Possible interactions when taking vitamin E


Vitamin E enters the blood through the chylothorax in the lymph, then is widely distributed into all tissues and accumulates in adipose tissue. As with any drug, unwanted interactions can occur during use.

1. What is Vitamin E?


Vitamin E is an important nutrient for vision, reproduction and the health of the body's blood, brain and skin, and it's also an antioxidant, which can protect your cells against effects of free radicals and generated molecules. If you take vitamin E for its antioxidant properties, keep in mind that supplements may not provide the same benefits found in foods that naturally contain antioxidants.
Sources of vitamin E for the body include:
Foods such as sunflower oil, olives, legumes, almonds.... Meat, milk, green vegetables and fortified cereals; Vitamin E is also available as an oral supplement in capsules or drops. The recommended amount of vitamin E for adults is 15 mg per day.

2. Possible interactions when taking vitamin E


2.1 Cyclosporine (Neoral, Sandimmune) interacts with Vitamin E Taking large amounts of vitamin E along with cyclosporine (Neoral, Sandimmune) might increase the amount of cyclosporine (Neoral, Sandimmune) that the body absorbs. By increasing the amount of cyclosporine the body absorbs, vitamin E may increase the effects and side effects of cyclosporin (Neoral, Sandimmune).
2.2 Drugs that are changed by the liver (Cytochrome P450 3A4 (CYP3A4) substrate) interacts with Vitamin E Vitamin E may increase how quickly the liver breaks down certain medications. Taking vitamin E along with certain medications that are broken down by the liver may decrease their effectiveness. Before taking vitamin E, talk to your doctor if you are taking any medications for liver disease.
2.3 Cancer Drugs (Chemotherapy) Interacts With Vitamin E Vitamin E is an antioxidant, there is some concern that antioxidants may reduce the effectiveness of some cancer medications However, it is currently too early to know if drug interactions will occur.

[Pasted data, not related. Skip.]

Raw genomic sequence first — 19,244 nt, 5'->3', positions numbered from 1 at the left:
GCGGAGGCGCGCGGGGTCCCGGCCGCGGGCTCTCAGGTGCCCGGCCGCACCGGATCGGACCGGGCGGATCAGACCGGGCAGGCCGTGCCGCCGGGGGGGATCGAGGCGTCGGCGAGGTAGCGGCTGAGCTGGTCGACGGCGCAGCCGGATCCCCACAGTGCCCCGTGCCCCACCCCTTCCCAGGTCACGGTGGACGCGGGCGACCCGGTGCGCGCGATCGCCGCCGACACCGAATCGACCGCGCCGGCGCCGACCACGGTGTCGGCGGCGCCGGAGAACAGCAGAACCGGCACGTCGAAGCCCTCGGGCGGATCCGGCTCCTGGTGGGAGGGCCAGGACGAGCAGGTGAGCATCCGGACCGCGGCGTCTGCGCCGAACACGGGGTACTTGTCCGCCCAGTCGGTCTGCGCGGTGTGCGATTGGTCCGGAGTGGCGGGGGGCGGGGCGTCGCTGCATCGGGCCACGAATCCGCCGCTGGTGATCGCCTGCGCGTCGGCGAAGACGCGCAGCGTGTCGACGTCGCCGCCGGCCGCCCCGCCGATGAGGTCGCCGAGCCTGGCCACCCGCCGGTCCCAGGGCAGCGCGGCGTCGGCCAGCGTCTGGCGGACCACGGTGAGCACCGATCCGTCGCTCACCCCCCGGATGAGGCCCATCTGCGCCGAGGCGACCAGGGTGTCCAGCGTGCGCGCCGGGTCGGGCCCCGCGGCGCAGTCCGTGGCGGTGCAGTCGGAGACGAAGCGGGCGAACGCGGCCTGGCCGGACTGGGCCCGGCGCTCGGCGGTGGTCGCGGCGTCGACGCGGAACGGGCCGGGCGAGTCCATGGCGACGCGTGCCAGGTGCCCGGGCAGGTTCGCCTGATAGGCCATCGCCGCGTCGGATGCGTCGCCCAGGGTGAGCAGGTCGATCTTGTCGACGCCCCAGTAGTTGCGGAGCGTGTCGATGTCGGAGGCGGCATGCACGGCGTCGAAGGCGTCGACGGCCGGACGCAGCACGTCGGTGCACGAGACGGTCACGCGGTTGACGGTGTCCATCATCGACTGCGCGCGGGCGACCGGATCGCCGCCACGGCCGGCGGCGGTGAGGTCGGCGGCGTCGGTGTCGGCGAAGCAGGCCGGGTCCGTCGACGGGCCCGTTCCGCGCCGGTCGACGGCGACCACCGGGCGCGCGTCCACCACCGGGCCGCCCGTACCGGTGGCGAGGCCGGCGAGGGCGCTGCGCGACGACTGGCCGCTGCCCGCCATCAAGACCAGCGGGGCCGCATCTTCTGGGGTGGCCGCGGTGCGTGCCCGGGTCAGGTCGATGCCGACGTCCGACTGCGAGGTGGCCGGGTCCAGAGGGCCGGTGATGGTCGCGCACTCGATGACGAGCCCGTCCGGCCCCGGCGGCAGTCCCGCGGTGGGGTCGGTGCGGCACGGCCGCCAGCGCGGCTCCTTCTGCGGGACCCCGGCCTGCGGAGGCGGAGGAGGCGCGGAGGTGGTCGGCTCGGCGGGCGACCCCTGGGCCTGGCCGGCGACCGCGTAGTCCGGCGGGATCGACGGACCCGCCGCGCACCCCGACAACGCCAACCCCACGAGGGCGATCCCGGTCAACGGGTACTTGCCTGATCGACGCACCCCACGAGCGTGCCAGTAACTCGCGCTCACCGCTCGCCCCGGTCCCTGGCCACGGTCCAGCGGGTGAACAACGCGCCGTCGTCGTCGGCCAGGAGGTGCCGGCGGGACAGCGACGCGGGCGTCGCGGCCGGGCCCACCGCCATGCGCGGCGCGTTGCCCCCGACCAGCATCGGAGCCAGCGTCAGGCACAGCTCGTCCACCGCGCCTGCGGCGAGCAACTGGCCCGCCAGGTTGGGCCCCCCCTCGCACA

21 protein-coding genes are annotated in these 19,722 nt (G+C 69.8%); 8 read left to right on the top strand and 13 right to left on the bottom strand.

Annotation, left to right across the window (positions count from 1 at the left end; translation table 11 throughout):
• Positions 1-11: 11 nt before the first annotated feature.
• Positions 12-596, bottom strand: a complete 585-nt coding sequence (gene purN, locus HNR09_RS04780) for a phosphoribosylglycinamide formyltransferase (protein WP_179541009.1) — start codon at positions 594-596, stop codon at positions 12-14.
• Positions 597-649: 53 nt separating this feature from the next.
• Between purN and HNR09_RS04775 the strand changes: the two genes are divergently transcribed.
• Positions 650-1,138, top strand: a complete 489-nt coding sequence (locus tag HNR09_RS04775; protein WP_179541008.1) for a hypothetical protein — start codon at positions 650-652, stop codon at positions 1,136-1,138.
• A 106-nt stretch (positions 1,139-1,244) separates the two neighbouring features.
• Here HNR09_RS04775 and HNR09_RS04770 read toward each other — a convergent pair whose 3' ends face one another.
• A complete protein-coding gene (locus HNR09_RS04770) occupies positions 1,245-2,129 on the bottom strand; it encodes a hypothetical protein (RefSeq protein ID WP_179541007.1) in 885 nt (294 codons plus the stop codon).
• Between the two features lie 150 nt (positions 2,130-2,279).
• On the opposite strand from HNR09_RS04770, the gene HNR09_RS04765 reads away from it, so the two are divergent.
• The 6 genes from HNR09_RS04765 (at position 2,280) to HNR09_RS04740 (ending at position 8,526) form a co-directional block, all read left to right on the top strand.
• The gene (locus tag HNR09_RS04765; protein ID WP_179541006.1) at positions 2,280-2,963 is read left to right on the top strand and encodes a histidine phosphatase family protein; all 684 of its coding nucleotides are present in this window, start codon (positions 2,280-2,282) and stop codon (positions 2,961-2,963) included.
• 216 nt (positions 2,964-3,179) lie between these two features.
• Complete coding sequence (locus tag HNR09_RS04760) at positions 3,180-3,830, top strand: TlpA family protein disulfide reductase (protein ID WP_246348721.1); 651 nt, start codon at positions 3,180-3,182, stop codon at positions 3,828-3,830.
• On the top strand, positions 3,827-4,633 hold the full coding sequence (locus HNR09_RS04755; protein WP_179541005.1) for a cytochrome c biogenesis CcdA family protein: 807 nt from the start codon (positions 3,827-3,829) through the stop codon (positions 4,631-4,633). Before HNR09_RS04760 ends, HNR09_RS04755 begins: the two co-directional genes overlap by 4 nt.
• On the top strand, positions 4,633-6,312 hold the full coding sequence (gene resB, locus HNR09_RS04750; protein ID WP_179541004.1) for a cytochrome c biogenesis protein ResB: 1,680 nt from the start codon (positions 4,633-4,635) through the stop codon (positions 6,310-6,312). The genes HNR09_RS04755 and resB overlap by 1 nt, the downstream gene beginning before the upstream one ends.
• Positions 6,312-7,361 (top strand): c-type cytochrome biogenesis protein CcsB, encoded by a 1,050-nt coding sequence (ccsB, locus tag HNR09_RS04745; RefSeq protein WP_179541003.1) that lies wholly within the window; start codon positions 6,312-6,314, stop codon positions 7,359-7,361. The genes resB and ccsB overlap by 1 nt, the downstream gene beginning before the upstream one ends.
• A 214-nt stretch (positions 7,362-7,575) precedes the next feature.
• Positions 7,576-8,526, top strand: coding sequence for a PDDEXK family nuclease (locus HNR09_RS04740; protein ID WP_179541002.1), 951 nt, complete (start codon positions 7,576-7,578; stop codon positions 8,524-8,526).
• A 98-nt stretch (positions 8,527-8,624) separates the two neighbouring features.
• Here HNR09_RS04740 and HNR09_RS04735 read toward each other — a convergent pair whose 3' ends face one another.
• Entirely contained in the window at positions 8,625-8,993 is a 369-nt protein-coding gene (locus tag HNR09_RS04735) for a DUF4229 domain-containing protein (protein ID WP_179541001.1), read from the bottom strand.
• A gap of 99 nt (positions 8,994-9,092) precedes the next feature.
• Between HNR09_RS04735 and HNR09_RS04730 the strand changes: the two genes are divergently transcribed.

2.4 Drugs that slow blood clotting (anticoagulants/antiplatelets) interacts with Vitamin E Taking vitamin E with medicines that slow blood clotting may increase the risk of bruising and bleeding. Some medications that slow blood clotting include aspirin, clopidogrel, diclofenac, ibuprofen, naproxen, dalteparin, enoxaparin, heparin, warfarin, and others.
2.5 Drugs used to lower cholesterol (Statins) interacts with vitamin E Taking vitamin E, beta-carotene, vitamin C, and selenium together might decrease the effectiveness of some medications used to lower cholesterol. It is not known if taking vitamin E alone reduces the effectiveness of some medications used to lower cholesterol.
2.6 Niacin interacts with Vitamin E Taking vitamin E along with beta-carotene, vitamin C, and selenium might decrease some of the beneficial effects of niacin. Niacin can increase good cholesterol. When you take a combination of vitamin E with some other vitamins, it also reduces cholesterol significantly.
Tương tác thuốc 1
Trong quá trình sử dụng vitmain E cũng có thể xảy ra các tương tác thuốc không mong muốn

3. What does vitamin E deficiency cause?


Vitamin E deficiency is rare and obvious deficiency symptoms are not found in otherwise healthy individuals. Very low birth weight premature babies (<1,500 grams) may be vitamin E deficient. Supplementing with vitamin E in these babies may reduce the risk of some complications affecting the retina.
The digestive tract needs fat to absorb vitamin E, people with fat malabsorption disorders are more prone to vitamin E deficiency than people without the disorder. Deficiency symptoms include peripheral neuropathy, musculoskeletal disease, retinopathy, and impaired immune response.
Some people with abetalipoproteinemia, a rare genetic disorder that results in malabsorption of dietary fats, require large doses of vitamin E (about 100 mg/kg or 5–10 g/day). Vitamin E deficiency secondary to abetalipoproteinemia causes problems such as poor conduction of nerve impulses, muscle weakness, and retinal degeneration leading to blindness.
Vitamin E ataxia and deficiency (AVED) is another rare genetic disorder in which the liver's alpha-tocopherol-transfer protein is defective or absent. People with AVED are so severely deficient in vitamin E that they experience nerve damage and lose the ability to walk unless they take large doses of vitamin E supplements.

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Bài viết này được viết cho người đọc tại Sài Gòn, Hà Nội, Hồ Chí Minh, Phú Quốc, Nha Trang, Hạ Long, Hải Phòng, Đà Nẵng.

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